Shelter tonight

Mark Peters of writes:

Tonight the Chapel Hill Town Council will discuss shelter guidelines. The staff recommends that they “receive the report.” The guidelines have not been to any of the other advisory boards for their input.

One year ago, the Town Council removed a 25-bed limit in the ordinance on shelter size. Many citizens commented that if the size is removed, then it needs to be replaced with a thoughtful ordinance that addresses siting, concentration and capacity issues. Many ordinances from throughout the state and country were provided. Two council members petitioned for the planning board to make this a reality. The planning board appointed a subcommittee that met about six times over the summer with a brief break to consult the council on whether it wanted guidelines or an ordinance. Town council acted as if an ordinance was immutable and opted for guidelines. In fact, ordinances are easily and routinely overridden during the SUP process, merely requiring a “public finding.”

Mayor Mark Kleinschmidt said, “If we are going to move forward directing the planning board to do these guidelines, we have to have something that is going to be useful,” and “Look at best practices of other communities, how they do things,” He also stated that facilities like Freedom House should be covered by these guidelines.

After 15+ hours of meetings in the subcommittee and planning board, the result was a mere one and a half pages, which fail to provide guidance to developers and fail to provide protections and assurances for existing nearby uses.

Compare these weak shelter guidelines to the Neighborhood Conservation Districts created by the town, and you will see a stark contrast. NCDs are ordinances, whereas shelter guidelines are merely recommendations that no one is required to follow. NCDs have specificity: lot sizes, house sizes, setbacks, parking, building heights, neighboring building heights, whereas the shelter guidelines are devoid of specificity. NCDs were created based on common sense and preferences of the neighborhoods and town, whereas the shelter committee ignored all citizen input and crime statistics, and selectively chose its “facts” to create guidelines that really don’t guide. This outcome is almost certainly because the committee didn’t want to do anything that might accidentally limit the IFC project or admit to the backroom deal that places all the at-risk services in the county in one-fifth of a square mile.

There were a number of public process issues identified with the proceedings, some of which we have documented with audio at For example, the committee didn’t keep detailed minutes, and it didn’t share any of the written or oral public comment with the planning board for its Nov. 2 meeting (when it could have voted without this input). The most egregious error was a quote during the Nov. 2 meeting by a planning board member that “The New York City police department was unable to provide any statistics between homeless centers and rising crime,” which turned out (after a public records request for the link) to say “The NY city police department was unable to provide any statistics between homeless centers and rising crime BEFORE THE STORY DEADLINE” (caps added for emphasis).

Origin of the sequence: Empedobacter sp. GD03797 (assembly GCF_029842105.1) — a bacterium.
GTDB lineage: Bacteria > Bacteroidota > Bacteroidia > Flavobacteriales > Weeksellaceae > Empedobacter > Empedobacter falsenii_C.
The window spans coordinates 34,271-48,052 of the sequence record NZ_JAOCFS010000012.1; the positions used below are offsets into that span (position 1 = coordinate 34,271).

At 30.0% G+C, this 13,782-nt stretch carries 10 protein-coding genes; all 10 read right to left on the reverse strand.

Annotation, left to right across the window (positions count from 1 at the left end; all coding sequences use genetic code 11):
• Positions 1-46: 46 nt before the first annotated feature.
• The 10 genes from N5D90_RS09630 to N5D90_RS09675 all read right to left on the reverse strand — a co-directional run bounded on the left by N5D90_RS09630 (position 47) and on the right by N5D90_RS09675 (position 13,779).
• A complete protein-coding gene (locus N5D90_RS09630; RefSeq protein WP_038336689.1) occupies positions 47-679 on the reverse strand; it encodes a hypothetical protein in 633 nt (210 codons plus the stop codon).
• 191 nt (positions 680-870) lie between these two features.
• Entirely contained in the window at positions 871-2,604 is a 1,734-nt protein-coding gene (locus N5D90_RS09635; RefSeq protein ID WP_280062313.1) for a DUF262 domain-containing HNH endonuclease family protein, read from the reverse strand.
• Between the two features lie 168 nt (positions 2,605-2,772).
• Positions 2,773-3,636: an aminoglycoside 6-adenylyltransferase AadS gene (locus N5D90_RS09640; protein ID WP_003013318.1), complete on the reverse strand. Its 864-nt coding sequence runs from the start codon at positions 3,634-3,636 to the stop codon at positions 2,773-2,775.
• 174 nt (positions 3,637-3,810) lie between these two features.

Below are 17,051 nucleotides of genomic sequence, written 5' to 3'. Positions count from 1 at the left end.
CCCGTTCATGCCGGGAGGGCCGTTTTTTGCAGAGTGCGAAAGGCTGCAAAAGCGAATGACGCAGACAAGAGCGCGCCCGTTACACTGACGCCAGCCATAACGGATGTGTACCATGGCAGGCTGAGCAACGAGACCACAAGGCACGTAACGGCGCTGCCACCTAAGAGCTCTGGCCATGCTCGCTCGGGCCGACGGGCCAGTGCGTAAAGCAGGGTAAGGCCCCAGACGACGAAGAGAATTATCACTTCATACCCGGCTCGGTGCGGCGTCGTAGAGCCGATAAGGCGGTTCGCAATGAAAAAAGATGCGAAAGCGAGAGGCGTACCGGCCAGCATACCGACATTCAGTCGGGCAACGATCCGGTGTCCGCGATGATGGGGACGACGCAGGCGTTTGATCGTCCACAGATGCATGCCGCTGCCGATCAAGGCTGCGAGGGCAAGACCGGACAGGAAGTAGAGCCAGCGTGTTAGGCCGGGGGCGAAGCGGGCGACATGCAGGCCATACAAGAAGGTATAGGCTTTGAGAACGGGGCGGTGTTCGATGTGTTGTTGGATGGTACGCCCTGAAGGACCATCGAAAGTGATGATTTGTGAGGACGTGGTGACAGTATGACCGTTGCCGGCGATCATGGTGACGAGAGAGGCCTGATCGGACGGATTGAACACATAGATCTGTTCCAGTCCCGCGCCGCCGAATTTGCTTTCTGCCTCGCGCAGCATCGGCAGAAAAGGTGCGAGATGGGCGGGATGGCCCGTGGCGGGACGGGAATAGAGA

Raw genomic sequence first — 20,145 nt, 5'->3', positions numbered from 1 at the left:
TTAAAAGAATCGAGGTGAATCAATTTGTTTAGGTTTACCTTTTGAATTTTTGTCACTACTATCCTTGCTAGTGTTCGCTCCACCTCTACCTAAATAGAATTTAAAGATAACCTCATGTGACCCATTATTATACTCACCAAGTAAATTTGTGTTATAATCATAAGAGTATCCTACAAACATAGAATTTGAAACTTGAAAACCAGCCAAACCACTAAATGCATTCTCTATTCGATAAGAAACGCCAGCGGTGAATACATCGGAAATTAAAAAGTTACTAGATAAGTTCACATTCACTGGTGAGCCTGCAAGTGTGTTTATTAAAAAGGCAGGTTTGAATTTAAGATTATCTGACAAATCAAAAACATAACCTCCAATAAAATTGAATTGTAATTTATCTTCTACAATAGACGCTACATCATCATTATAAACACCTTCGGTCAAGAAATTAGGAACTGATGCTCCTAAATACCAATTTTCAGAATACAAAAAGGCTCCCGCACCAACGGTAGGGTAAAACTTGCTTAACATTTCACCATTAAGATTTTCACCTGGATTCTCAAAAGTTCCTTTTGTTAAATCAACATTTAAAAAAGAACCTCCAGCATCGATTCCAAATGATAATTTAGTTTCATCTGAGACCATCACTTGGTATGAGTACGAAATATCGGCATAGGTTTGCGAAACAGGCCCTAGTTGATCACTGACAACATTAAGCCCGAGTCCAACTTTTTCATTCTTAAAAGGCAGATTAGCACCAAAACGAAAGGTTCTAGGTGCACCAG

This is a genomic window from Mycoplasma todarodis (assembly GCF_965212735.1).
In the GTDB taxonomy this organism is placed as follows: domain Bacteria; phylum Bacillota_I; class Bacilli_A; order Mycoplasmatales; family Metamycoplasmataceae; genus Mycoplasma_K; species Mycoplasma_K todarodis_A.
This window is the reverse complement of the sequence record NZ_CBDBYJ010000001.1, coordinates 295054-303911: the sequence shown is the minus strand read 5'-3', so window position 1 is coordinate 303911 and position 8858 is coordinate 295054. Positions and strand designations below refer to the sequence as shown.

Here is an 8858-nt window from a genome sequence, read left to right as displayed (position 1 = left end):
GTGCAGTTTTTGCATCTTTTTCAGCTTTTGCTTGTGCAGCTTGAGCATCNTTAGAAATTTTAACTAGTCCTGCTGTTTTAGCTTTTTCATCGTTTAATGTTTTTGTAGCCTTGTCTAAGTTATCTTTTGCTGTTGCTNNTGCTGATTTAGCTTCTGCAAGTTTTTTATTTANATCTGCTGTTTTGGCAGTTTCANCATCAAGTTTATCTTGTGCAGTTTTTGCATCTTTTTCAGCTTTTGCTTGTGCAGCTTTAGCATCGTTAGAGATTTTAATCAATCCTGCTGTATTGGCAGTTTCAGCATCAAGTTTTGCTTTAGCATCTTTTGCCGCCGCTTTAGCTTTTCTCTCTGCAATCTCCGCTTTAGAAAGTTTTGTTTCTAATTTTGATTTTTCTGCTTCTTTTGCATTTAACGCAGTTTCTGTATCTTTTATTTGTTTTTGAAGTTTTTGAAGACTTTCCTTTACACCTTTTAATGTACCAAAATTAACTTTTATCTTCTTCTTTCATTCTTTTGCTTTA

To see more details about these issues as well as annotated videos of the planning board meetings and the citizen presentation at the November 16th PB meeting, see

The town council needs to:
• Create guidelines that encourage Fair Share and discourage clustering
• Create an ordinance with fixed proximity or density limits for at-risk uses (provide “specificity” like dozens of other communities have done)
• Create an ordinance with protections for schools, parks, neighborhoods
• Require public siting of shelters that receive public funding (IFC’s proposal has $1.8M in public assistance)
• Require public siting of shelters that are to have a lease with the town
Here are the most significant issues with the current shelter guidelines:

* They still do nothing to resolve the problems we documented in 2010.
* They fail to acknowledge that clustering at-risk services is undesirable. If developers use the proposed formula, then all at-risk facilities will continue to be encouraged in the Homestead Park area of town.
* They fail to provide remedies for shutting down facilities that result in negative impacts (no “teeth”).
* They allow 25 shelters in one square mile without even notifying the town council that other at-risk facilities exist in the area.
* They leave sex offenders out in the cold.
* They fail to require public criteria and siting process for facilities that receive public funding.
* They fail to define shelters properly in the land use management ordinance (loopholes allow pocket shelters as secondary use).
* They continue to permit new facilities and expansion of facilities in the “Homestead Road At-Risk Campus.”
– Mark Peters

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  1. Terri Buckner

     /  January 19, 2011

    The prescriptions Mark and his group are asking for would basically mean that no shelter could be located in Chapel Hill. For those who would like to review the proposal from the planning board for themselves, it can be found at:

  2. Mark Peters

     /  January 19, 2011

    Since all the at risk overnight social services are at Homestead/MLK, that leaves the vast majority of CH/C available. Ditto for the other requirements.

  3. John Kramer

     /  January 19, 2011

    Well said Mark, thanks for your hard work on this, I am sure it is frustrating considering who you are working with (or against).

  4. Terri Buckner

     /  January 19, 2011

    Your words Mark:
    The town council needs to “create an ordinance with protections for schools, parks, neighborhoods.” Show me an area of town that doesn’t have a school, a park, and/or a neighborhood.

  5. Mark Peters

     /  January 19, 2011